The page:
Malala Yousafzai says she wants the world to know that there is peace in Pakistan and that its people have stood up to extremists.
That is the message the Nobel Peace Prize laureate wanted to deliver during a previously unannounced four-day visit to her homeland that ended Monday, she told VOA in an interview. The visit was her first to Pakistan since 2012, when she was shot in the head at age 14 by Taliban militants opposed to her efforts to promote girls' right to an education.
Yousafzai is now a 20-year-old student at Britain's Oxford University and the co-founder of the Malala Fund, which has invested more than $6 million in projects supporting the education of girls.
In the interview, Yousafzai said it was important for her to come back to Pakistan. "In the outside world, internationally, there are concerns that Pakistan is a terrorist country or there is no peace in Pakistan," she said. "So, my trip was important to give the message that there is peace in Pakistan and the people of Pakistan have stood against extremists."
Shortly after her arrival in the capital on Thursday, Yousafzai met with Prime Minister Shahid Khaqan Abbasi and delivered a highly emotional televised speech in which she became tearful while describing her happiness at being home again.
"I usually don't cry,' she said in the interview. "It is very rare for me to cry ... I wanted to share my happiness . . . I was happy to be home . . . I wanted to be home . . . I was so desperate to see my land again . . .I think it was something that i just could not control and I cried."
That joy was shared by many young Pakistanis. "We're very happy that Malala has come to Pakistan," third grader Arfa Akhtar told Reuters news agency. "I am also Malala. I'm with Malala in this mission."
However some Pakistanis feel her campaign has damaged the nation's reputation. Students from a group of private schools in eastern Lahore protested her visit with chants of "I am not Malala," though several other schools declined to participate saying they refused to spread hatred.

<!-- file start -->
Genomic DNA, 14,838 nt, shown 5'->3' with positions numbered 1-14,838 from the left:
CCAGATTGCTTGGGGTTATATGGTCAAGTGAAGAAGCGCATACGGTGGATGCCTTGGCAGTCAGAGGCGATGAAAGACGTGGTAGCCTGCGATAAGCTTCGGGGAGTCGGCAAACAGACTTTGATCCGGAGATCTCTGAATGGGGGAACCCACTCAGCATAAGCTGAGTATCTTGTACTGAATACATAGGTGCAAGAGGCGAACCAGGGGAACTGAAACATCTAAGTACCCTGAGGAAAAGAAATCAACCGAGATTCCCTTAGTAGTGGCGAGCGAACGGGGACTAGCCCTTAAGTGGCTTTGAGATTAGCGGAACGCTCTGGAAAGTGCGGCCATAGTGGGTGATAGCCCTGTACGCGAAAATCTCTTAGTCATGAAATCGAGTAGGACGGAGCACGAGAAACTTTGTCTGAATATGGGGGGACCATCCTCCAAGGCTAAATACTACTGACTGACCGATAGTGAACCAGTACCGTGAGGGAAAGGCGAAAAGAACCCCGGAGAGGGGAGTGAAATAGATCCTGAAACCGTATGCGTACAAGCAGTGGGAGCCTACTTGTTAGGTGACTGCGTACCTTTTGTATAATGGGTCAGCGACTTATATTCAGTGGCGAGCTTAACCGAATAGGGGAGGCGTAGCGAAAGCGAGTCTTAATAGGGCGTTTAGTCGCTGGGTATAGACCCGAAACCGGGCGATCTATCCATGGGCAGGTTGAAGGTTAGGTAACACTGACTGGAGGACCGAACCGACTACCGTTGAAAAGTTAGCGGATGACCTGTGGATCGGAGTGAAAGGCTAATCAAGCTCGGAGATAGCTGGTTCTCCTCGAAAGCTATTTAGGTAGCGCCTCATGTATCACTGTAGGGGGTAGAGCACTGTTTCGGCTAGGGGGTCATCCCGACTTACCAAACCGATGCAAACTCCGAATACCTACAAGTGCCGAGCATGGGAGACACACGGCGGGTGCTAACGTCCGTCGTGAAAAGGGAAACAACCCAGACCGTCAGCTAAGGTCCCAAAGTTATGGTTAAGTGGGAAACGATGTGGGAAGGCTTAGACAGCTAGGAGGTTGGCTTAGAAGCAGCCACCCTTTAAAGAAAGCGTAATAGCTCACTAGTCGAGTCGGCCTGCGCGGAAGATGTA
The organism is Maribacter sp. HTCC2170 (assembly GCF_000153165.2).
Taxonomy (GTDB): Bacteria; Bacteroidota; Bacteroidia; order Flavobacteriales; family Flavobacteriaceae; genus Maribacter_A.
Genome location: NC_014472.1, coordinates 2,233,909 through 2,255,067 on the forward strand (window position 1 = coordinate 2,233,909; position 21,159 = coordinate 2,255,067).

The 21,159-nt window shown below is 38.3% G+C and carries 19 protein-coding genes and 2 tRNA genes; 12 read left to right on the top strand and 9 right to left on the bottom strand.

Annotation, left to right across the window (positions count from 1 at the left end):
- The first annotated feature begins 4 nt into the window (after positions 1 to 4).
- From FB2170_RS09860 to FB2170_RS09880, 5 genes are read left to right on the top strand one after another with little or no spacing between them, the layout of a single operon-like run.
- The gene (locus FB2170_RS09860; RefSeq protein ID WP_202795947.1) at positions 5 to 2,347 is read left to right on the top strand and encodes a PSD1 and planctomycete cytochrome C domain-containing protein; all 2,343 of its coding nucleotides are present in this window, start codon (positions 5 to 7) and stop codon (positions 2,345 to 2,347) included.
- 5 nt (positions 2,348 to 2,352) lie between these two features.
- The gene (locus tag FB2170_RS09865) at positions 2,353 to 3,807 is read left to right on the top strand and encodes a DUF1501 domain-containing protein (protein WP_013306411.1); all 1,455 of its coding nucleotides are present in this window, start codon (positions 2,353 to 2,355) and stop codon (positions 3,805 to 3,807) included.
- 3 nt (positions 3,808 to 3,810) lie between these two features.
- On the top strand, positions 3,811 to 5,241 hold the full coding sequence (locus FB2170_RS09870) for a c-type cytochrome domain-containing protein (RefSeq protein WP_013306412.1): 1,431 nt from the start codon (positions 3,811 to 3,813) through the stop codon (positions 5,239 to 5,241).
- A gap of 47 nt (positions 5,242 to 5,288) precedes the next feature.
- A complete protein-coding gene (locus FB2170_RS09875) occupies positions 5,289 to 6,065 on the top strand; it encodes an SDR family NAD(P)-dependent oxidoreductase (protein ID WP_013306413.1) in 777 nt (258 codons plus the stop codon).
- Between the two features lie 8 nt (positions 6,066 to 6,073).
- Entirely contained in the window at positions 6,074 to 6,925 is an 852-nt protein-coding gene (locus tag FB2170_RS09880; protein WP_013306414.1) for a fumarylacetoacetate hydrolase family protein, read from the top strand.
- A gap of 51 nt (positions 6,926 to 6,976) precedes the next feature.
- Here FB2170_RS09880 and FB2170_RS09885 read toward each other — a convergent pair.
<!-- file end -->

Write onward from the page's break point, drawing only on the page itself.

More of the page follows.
A highlight of Yousafzai's visit was a return on Saturday to her hometown of Mingora in Pakistan's lush Swat Valley, where masked gunmen intercepted her school van in October 2012 and shot her in the head. She suffered several skull injuries and, after receiving emergency treatment at a Pakistan army hospital, was flown to Britain to undergo surgery.
The valley "is still as beautiful as it was," Yousafzai told VOA.
"I saw my old school trophies, my drawings," during a visit to her childhood home, she continued. "And I just tried to remember each and every day and how we lived in that house before I was attacked, you know, remembering the family time, having dinner together and lunch together, playing with my friends and playing cricket on our rooftop."
Yousafzai's fund has already built a school in Swat and she says schools are needed to fight extremists. "There is that extreme mindset . . .and in order to protect children from that kind of mindset we have to make sure that children are in school, in safe schools where they are getting not just education, but quality education."
She said it is especially important for a girl to be in school because if not, "she is more likely to get married at the age of 13 and 14. She is more likely to be in child labor. She is more likely to be in poverty. She is more likely . . .not being able to speak out for herself if she is facing any harassment or any violence. So, education is a protection for girls."
Yousafzai said when girls are educated, ". . . it contributes to the development of the country, helps us tackle the climate change, poverty. . .It has so many benefits not just for that one specific part, but the whole country and then globally, as well."
No advance notice was given before the visit, in part because the outlawed Pakistani Taliban still accuses Yousafzai of promoting Western culture and has vowed to target her again.
Her Malala Fund, which operates in conflict-hit countries including Syria, Kenya, Nigeria, Jordan and Pakistan, champions every girl’s right to 12 years of free, safe and quality education. Malala, who is now 20, began speaking out at the age of 11 for girls’ education in her largely conservative home district.
The girls school in Swat, financed with some of her Nobel Prize money, was inaugurated earlier this month.